We trust technology solves diagnostic issues in medicine. Do a test. That’s the mantra. Technology will explain the symptoms. Tiny cameras. MRI scans. CT scans. Blood tests. Samples examined under microscopes.
When diagnosis is sorted, treatment will follow. Restoration to full health.
This trust in technology isn’t just in us, the laymen, the patients, us who need NHS intervention to manage, to sort out, unexpected health complications.
Doctors also trust technology. Hospitals are full of cables, leads, devices, the endless bleep bleep, bleep bleep, numbers flashing on screens, automatic pumps for medication, automatic blood pressure testing…..
In some hospitals, nurses no longer write notes. They have laptops, or PDAs with digital pencils. Medical records stop being illegible. Instead, they are unintelligible as auto-edits turn coherent shorthand into nonsense longhand.
This seems good (mostly) – technology making medicine less dependent on flawed human decision making.
But technology is no panacea. Indeed, to use another cliche, technology is only as good as the user.
In this post I will give details of three recent clinical negligence cases we have on-going, when the use of technology has resulted in doctors making wrong clinical judgements which have led to serious injury in two cases, and death in the third.
Two of the cases involve diagnostic imaging. The third involves the magic eye of modern surgery, laparoscopy (“keyhole” surgery, so-called).
Case 1 – Failure to diagnose abscess leading to sepsis.
The patient underwent a Caesarean Section to deliver her third child. She was discharged from hospital after the usual 5 day recovery period, although she complained repeatedly of abdominal pain.
Over the next two weeks, a community midwife, her GP, and a junior gynaecology doctor, all noted separately a differential diagnosis of a possible collection (an abscess). Appropriately, she was referred for an ultrasound scan.
The instruction for the ultrasound said: ?collection – nothing else.
Because of the lack of specificity, the ultrasound scan failed to identify where within the abdomen the collection (abscess) may have developed. No one asked the patient exactly where her persistent pain was.
The result was that the doctor who performed the ultrasound scan did not image the area where the abscess was developing.
This was a clinical mistake made by the doctor who performed the ultrasound scan, and the doctor who gave inadequate instructions as what part of the abdomen to scan.
Now, there was an ultrasound scan report which wrongly excluded a collection, which meant that midwives and doctors stopped looking for an abscess. Infact, there were two abscesses developing.
During the month that followed, the patient became progressively more unwell, until she was admitted as an emergency patient having developed sepsis. She required surgery to deal with the abscesses. Intravenous antibiotics didn’t work.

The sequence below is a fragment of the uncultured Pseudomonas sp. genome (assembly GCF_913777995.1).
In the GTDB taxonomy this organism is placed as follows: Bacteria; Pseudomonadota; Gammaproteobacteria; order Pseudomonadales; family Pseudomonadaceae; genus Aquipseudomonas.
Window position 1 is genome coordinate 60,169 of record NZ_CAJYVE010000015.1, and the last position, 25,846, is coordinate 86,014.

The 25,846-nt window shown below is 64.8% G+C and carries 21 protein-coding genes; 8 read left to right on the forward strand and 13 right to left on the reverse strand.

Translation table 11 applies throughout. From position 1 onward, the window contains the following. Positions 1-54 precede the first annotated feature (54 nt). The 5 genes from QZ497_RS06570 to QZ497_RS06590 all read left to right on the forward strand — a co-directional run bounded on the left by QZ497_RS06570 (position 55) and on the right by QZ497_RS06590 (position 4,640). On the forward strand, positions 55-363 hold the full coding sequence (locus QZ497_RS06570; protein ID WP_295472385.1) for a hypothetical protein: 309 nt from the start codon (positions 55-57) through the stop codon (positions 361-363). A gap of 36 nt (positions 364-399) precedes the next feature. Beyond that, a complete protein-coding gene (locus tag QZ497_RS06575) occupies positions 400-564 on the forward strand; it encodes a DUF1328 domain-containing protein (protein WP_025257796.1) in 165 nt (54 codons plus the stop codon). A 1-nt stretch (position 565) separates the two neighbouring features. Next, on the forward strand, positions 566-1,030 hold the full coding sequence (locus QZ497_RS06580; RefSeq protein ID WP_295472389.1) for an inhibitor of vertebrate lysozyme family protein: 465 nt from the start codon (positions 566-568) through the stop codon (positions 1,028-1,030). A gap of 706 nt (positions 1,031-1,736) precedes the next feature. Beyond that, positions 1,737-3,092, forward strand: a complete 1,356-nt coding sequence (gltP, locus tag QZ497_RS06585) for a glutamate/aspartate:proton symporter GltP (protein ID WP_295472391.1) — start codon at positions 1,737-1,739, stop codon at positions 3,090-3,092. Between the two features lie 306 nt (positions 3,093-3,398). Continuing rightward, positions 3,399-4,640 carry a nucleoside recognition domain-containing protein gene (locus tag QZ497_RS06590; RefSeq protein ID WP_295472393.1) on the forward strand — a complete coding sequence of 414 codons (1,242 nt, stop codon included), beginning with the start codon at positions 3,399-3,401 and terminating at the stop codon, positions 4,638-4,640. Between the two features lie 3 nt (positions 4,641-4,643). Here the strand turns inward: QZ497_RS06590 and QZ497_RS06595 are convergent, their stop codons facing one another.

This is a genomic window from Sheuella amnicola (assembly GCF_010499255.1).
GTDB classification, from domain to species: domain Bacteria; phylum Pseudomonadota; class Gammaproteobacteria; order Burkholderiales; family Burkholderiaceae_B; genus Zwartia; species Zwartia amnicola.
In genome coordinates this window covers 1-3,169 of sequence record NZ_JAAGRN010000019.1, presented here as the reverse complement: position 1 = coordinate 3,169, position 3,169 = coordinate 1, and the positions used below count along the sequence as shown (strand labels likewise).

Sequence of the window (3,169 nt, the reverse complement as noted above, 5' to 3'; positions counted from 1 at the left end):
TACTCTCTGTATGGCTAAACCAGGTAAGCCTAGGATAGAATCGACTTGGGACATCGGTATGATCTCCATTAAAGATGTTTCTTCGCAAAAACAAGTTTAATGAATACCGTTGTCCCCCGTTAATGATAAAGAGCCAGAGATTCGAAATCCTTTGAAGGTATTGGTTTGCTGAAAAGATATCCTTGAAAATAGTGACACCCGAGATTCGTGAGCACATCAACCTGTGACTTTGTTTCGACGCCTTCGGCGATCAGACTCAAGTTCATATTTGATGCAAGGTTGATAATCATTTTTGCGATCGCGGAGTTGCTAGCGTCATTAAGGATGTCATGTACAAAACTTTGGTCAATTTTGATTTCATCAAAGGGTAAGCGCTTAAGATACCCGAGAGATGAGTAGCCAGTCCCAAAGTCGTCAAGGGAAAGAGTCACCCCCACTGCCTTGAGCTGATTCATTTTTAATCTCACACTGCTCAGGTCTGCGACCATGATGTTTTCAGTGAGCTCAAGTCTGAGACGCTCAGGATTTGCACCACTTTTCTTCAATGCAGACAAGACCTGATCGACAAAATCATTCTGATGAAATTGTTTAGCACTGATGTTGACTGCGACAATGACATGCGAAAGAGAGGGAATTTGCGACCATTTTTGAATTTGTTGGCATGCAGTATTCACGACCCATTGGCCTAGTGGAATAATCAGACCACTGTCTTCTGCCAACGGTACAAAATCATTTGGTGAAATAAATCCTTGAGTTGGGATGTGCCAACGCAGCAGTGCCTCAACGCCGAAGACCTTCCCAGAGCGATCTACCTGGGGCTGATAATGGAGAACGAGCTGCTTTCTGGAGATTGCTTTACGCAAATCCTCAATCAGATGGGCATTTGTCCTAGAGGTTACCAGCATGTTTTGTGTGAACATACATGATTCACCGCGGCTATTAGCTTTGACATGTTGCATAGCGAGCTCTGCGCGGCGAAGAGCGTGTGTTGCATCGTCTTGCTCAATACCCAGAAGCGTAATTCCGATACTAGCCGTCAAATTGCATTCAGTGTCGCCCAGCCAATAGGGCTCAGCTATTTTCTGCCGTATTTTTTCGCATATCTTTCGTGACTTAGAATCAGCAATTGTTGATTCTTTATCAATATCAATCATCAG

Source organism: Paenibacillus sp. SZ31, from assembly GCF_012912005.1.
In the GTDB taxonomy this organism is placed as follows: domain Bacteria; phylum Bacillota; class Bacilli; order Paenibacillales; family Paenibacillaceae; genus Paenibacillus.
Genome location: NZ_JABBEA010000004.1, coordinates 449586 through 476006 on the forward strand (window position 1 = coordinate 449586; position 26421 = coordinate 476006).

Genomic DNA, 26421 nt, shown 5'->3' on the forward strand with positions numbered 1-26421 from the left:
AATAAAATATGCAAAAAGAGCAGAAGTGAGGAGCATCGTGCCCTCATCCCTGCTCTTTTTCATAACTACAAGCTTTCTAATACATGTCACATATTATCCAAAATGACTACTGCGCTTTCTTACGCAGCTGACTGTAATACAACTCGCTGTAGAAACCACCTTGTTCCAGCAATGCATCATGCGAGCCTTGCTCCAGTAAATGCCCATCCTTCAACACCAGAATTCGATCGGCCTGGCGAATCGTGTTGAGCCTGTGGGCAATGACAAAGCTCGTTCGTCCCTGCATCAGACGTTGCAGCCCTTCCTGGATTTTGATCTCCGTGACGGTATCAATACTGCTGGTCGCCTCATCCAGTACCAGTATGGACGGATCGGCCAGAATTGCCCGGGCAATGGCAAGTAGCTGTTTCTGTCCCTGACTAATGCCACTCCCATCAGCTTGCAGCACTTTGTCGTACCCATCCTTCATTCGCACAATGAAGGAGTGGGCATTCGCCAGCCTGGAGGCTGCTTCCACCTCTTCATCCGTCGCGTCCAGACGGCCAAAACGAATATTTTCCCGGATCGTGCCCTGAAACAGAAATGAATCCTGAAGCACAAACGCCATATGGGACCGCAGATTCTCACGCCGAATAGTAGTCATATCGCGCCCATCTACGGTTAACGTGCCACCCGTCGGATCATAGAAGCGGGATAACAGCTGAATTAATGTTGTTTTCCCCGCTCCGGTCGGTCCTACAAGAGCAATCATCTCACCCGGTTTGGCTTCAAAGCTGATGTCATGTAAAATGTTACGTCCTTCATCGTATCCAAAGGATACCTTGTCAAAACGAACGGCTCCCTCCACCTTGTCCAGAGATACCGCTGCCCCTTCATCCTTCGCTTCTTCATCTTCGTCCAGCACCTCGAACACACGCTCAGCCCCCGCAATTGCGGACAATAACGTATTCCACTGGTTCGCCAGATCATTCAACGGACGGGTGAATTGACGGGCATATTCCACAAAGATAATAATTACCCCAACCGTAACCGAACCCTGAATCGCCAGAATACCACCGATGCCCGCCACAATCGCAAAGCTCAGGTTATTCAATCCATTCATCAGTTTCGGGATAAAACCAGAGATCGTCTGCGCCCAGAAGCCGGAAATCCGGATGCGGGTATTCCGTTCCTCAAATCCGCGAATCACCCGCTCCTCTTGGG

Ultrasound imaging is old technology. It’s been around for decades. It became mainstream in the 1980s. Even though the quality of the imaging is not good, it is relied on in numerous areas of diagnostic medicine. Despite its relative crudeness, it is trusted, it is regarded as reliable.
Even when this patient was admitted to hospital, because of the scan a month earlier, infection was still doubted as the cause of her symptoms. It was only when a diagnostically superior CT scan was performed that the two large abscesses were imaged (to the obvious shock of the doctors treating her).
Although in this case, the CT scan did answer the diagnostic puzzle the misdirected ultrasound scan had obscured, as will be evident below, wrong interpretation of CT scan imaging can be even more damaging.
Case 2 – mistaken reading of CT imaging at a critical time
This patient’s case was complicated. The cause of her severe complications was difficult to unravel at the time they developed, and after her death. However, the correct diagnosis could and should have been made.
It was the misreading of the CT scan imaging at a point when the patient was becoming critically unwell, that lead to her death (or, at the very least, the loss of the chance of her being saved).
The patient had undergone a routine “safe” procedure called Uterine Arterial Embolisation (UAE) for the treatment of uterine fibroids. The procedure is intended to “kill” fibroids by cutting off the blood circulation to them. The medical term for what happens is ischaemia.
The procedure – UAE – involves the injection of embolic material into the blood vessels that supply the fibroids. This causes transient ischaemia. The human body being clever, finds a new way to enable blood to reach the uterus. Women undergoing UAE, usually suffer pain for around 12 hours, but then the body restores itself, thereby enabling discharge home within 24 hours.
In the case of this patient, she suffered acute pain that didn’t abate. By the time she had got to 48 hours after the procedure, she was showing signs of being significantly unwell, with considerable pain, some confusion, her heart rate climbing, and some blood tests showing odd and dramatic results.